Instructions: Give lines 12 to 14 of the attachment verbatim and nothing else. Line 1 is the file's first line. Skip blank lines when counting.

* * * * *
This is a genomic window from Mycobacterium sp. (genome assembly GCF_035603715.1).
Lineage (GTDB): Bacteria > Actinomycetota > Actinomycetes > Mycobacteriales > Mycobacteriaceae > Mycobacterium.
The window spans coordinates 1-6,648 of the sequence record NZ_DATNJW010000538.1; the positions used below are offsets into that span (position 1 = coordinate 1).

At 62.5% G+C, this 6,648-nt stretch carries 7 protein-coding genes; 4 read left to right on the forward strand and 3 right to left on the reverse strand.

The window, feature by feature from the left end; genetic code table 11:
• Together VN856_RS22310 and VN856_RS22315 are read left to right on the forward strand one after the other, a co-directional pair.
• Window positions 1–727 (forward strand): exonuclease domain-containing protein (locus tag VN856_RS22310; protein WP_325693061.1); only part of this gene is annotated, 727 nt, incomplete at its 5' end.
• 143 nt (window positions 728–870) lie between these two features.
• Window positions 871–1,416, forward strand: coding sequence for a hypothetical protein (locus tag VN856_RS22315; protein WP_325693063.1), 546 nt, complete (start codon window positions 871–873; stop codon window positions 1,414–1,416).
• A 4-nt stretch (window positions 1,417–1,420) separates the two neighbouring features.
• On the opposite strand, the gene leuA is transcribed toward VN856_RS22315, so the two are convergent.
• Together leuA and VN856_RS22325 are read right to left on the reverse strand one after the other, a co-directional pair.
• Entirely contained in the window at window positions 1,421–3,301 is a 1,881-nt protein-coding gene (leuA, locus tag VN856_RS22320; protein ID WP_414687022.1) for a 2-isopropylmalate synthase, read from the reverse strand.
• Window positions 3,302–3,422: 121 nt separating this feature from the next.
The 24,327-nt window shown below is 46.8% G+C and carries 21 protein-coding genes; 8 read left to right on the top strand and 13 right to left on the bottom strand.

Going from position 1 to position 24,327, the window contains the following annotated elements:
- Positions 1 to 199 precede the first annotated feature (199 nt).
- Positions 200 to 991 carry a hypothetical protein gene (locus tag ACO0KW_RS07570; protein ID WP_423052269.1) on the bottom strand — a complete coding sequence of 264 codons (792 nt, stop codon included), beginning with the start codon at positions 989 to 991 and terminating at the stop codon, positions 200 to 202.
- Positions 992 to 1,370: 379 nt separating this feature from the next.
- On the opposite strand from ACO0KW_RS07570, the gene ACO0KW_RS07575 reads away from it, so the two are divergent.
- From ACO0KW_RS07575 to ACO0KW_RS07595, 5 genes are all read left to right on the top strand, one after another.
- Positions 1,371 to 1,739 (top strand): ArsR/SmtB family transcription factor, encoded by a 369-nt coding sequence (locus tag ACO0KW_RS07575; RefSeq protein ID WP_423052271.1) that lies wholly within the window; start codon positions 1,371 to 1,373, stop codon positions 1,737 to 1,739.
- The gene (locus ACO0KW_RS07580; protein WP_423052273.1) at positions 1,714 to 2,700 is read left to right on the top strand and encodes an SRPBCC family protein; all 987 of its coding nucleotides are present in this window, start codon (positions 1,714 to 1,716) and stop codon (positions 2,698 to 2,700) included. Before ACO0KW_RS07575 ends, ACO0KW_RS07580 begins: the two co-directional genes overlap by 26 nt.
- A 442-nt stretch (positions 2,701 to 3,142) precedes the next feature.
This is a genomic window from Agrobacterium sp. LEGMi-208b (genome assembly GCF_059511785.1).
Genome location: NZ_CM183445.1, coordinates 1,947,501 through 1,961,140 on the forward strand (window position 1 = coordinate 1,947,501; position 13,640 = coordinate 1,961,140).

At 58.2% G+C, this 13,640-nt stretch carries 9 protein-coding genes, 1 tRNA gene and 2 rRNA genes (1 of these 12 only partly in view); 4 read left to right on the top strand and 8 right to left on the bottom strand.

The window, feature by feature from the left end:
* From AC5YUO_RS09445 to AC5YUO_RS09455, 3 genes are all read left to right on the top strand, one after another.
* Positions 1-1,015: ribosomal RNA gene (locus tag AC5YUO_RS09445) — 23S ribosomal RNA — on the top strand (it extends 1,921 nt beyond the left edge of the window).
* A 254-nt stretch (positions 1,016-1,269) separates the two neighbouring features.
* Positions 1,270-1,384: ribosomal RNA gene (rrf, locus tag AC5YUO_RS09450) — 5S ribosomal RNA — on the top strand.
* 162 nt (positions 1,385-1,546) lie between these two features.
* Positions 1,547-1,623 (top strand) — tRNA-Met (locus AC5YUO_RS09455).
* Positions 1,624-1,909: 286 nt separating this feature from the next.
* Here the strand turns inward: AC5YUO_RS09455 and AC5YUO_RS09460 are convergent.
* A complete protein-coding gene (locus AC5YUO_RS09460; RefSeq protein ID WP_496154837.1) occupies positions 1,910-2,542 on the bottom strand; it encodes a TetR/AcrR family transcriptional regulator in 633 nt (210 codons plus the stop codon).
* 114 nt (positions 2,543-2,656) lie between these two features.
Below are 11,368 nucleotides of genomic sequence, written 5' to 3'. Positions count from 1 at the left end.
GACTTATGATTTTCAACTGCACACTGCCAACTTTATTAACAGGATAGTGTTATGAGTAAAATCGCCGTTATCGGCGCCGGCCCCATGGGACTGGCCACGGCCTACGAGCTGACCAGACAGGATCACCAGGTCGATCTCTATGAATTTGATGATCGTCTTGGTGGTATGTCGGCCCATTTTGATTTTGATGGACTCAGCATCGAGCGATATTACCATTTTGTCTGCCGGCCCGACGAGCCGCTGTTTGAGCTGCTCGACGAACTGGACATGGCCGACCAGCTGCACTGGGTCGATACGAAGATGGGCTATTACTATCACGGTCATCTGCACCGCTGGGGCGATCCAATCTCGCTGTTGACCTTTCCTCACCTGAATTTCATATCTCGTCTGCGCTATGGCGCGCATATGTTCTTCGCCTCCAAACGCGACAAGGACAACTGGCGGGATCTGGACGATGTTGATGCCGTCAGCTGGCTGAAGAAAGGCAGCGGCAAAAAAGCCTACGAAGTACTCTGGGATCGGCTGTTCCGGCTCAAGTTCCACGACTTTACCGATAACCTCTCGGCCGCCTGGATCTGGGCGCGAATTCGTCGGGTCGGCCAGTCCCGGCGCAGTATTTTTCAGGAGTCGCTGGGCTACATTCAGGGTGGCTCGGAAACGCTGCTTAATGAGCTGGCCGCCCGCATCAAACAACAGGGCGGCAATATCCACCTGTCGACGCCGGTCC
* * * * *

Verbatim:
• Together leuA and VN856_RS22325 are read right to left on the reverse strand one after the other, a co-directional pair.
• Entirely contained in the window at window positions 1,421–3,301 is a 1,881-nt protein-coding gene (leuA, locus tag VN856_RS22320; protein ID WP_414687022.1) for a 2-isopropylmalate synthase, read from the reverse strand.
• Window positions 3,302–3,422: 121 nt separating this feature from the next.